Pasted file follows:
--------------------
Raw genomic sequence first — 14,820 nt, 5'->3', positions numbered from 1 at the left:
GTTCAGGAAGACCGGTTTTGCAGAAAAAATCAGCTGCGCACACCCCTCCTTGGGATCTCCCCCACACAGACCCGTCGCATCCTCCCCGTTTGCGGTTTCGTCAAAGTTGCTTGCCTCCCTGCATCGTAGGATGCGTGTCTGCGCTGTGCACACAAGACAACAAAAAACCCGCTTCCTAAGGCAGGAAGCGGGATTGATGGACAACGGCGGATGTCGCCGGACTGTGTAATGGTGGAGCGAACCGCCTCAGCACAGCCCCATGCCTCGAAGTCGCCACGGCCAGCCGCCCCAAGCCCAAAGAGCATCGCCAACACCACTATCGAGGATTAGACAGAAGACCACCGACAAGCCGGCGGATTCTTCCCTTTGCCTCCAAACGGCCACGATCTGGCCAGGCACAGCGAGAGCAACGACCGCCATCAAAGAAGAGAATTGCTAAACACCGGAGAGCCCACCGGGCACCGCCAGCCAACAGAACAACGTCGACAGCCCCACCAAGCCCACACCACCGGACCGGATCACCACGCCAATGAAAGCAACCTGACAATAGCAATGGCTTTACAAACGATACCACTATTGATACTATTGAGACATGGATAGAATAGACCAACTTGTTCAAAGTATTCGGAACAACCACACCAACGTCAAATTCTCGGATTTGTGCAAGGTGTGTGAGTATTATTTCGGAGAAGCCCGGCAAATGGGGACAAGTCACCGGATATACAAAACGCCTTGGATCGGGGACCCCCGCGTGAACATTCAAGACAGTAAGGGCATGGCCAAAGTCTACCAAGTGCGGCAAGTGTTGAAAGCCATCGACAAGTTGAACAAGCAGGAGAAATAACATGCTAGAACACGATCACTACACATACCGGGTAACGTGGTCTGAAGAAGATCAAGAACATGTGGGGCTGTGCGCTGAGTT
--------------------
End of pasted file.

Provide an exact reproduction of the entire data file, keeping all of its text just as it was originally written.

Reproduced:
Raw genomic sequence first — 14,820 nt, 5'->3', positions numbered from 1 at the left:
GTTCAGGAAGACCGGTTTTGCAGAAAAAATCAGCTGCGCACACCCCTCCTTGGGATCTCCCCCACACAGACCCGTCGCATCCTCCCCGTTTGCGGTTTCGTCAAAGTTGCTTGCCTCCCTGCATCGTAGGATGCGTGTCTGCGCTGTGCACACAAGACAACAAAAAACCCGCTTCCTAAGGCAGGAAGCGGGATTGATGGACAACGGCGGATGTCGCCGGACTGTGTAATGGTGGAGCGAACCGCCTCAGCACAGCCCCATGCCTCGAAGTCGCCACGGCCAGCCGCCCCAAGCCCAAAGAGCATCGCCAACACCACTATCGAGGATTAGACAGAAGACCACCGACAAGCCGGCGGATTCTTCCCTTTGCCTCCAAACGGCCACGATCTGGCCAGGCACAGCGAGAGCAACGACCGCCATCAAAGAAGAGAATTGCTAAACACCGGAGAGCCCACCGGGCACCGCCAGCCAACAGAACAACGTCGACAGCCCCACCAAGCCCACACCACCGGACCGGATCACCACGCCAATGAAAGCAACCTGACAATAGCAATGGCTTTACAAACGATACCACTATTGATACTATTGAGACATGGATAGAATAGACCAACTTGTTCAAAGTATTCGGAACAACCACACCAACGTCAAATTCTCGGATTTGTGCAAGGTGTGTGAGTATTATTTCGGAGAAGCCCGGCAAATGGGGACAAGTCACCGGATATACAAAACGCCTTGGATCGGGGACCCCCGCGTGAACATTCAAGACAGTAAGGGCATGGCCAAAGTCTACCAAGTGCGGCAAGTGTTGAAAGCCATCGACAAGTTGAACAAGCAGGAGAAATAACATGCTAGAACACGATCACTACACATACCGGGTAACGTGGTCTGAAGAAGATCAAGAACATGTGGGGCTGTGCGCTGAGTT